Personal Branding Thoughts: First Impressions And Perception
What do you see in the image above? Someone breaking the norm? I see an individual displaying who they are. Being oneself. This is how you should treat your online presence, your personal brand.
How are you viewed online? Many people don’t take a step back and look at this. You’re so in your head, using your voice, images and words, all cast from your point of view that all you see is you. You know how you view you, because you are you. So how do others see you? To complicate things more, not everyone will judge you the same from their quick overview. Personal life experiences play a role into what story about you someone makes up when they view you. Not to mention that first impressions and perceptions of you are hard to change.
I’ll focus on online first impressions. When someone goes to your social profiles do they see you or a robot? An analogy I like to use is:
Do your social media accounts look like a staged house for sale or one that is actually lived in?
You gain a lot about someone online pretty quickly. It only takes a few minutes on someone’s Twitter profile to see their profession, passions, interests, posting habits and tone or lack of all of the above. You can quickly tell the difference between a bot account and a real account. You can also probably tell the difference between an account with a ghost writer and curated content vs the real individual taking the time to connect and build via social. If an account manager is good though, it might not be noticeable someone else is managing their profile on first pass. You can also see if the account is a real person but treated as a bot because it’s run with just automation; there’s no human element.
If someone doesn’t think your social account is genuine or interesting (and bots are rarely interesting) on first look they probably will write you off and move on. Making a good first impression takes effort.
The down side to social and having first impressions potentially every second is that you need to always be on. You don’t need to post every second of every day or even every day, but the posts you do make need to count. Your last post might be someone else's first impression of you.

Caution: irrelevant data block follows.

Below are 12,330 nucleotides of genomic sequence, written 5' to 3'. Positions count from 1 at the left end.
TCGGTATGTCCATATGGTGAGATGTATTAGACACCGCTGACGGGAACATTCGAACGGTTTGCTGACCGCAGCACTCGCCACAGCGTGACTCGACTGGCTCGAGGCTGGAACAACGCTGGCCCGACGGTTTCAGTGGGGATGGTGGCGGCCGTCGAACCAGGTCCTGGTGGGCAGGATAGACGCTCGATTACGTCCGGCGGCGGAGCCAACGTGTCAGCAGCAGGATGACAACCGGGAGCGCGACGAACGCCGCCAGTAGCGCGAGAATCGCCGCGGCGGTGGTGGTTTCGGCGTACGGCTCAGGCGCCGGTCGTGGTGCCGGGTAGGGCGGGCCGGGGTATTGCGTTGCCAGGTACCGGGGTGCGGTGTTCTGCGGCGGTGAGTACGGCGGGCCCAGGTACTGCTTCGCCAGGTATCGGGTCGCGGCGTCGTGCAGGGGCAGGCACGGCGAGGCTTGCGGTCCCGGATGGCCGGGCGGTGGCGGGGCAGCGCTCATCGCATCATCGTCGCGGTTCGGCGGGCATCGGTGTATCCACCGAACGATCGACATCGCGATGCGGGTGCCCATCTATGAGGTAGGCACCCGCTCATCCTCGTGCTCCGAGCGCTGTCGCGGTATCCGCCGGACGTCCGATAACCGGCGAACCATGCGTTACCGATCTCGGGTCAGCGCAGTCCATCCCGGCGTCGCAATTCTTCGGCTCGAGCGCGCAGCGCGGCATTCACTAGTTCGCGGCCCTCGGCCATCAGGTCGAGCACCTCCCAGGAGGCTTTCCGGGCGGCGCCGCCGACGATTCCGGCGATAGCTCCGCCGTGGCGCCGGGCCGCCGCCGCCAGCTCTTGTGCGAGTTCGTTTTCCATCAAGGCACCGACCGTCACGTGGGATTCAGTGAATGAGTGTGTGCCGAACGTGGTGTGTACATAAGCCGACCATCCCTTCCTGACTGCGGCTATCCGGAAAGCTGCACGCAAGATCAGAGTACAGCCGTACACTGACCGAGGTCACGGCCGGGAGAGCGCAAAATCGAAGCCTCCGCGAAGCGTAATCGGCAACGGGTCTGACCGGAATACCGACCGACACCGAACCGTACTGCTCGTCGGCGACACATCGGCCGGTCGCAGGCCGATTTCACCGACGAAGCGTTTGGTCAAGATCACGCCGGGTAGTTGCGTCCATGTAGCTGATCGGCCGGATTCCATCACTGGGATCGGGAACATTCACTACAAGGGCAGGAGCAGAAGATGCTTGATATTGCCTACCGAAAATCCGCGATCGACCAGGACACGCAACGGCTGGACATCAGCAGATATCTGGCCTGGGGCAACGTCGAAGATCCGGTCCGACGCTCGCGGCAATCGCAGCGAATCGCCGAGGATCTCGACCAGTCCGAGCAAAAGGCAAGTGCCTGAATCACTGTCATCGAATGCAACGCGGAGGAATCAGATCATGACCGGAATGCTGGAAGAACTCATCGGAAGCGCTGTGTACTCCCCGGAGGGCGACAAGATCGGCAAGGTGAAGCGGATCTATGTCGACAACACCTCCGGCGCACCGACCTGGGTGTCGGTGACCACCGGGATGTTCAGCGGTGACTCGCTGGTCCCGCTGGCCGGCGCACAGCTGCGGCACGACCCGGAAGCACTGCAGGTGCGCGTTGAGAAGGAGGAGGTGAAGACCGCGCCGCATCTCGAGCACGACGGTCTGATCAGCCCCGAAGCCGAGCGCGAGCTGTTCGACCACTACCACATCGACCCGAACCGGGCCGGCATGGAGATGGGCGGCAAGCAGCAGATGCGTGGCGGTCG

Making A Good Social First Impression
A few tips to give people a good first impression of your social accounts include:
- Be Authentic
- Don’t just Broadcast, Regularly Engage
- When Sharing Others Content Add Your Own Commentary To It (Quote RT Instead Of New Style RT)
- Be A Good Social Citizen (Coined By Noah Plumb)
If you’re being authentic then the rest of the list will just happen. Be yourself and the right people will follow you. This is because you’re putting out content you care about and engaging with people that also care about the same things. Not many people want to follow people that just shout. Replying to others, sharing their content with your voice, participating in events, all these things help fill out your profile with even more useful and insightful content. The reason I say add your own commentary to 3rd party content shares is simple. It contributes to your voice by showing others what you think of it. They know you feel its valuable because you shared it, but the comments with the share show why you think others should also check it out. Your personal brand, just like a consumer brand, should add value. Noah Plumb has taught and showed me this over the years.
“Being a good social citizen is adding value to others’ experiences online” — Noah Plumb
Let’s be clear, you have a personal brand no matter what. Personal brand isn’t just the content you put out and the details left on display of your LinkedIn profile.
“Personal brand is what people say about you when you leave the room.”— Jeff Bezos, Founder, Amazon.com.
The perception of you and your brand builds over time. Sure the first impression plays a role into the perception of you but the longer people follow and know you the more ingrained their perception of you is. Also the harder it is to change their perception of your brand.
So as the picture above says, “Who Are You??”. Are you a good social citizen? An engager? A broadcaster, just shouting into the crowd? To make people perceive you as awesome, for the most part you must actually be awesome. Building your personal brand will take some focus, time and effort.
Beyond the type of social citizen you are, think about the topics you want to be known for. I recommend choosing a couple topics you want to be known for and then cater all your content to those topics. Engage with other users talking about those topics. Be part of those topics communities. This will help keep you focused and weed out unnecessary posts. You can have some off topic posts, for the most part though it needs to be on point.
Bryan Kramer is a TED Talks keynote speaker and author of best selling books Shareology and Human to Human #H2H. If you haven’t read Shareology yet you’re missing out. On his site he has a quick questionnaire test to help identify what type of personal brand you are. He has them broken down into 6 types:
- Early Adopter
Go here and take the test for yourself. I found that I am an Altruist, which I’m totally ok with :). “Altruists are individuals who are highly recognized for their commitment to helping others. These are people who not only dedicate themselves in terms of actions, but also with regard to being mindful with their personal relationships.” I’d love to hear what your brand is.
Look out for the next part in this series, I’ll cover how to focus your various social profiles to become a thought leader/subject matter expert.
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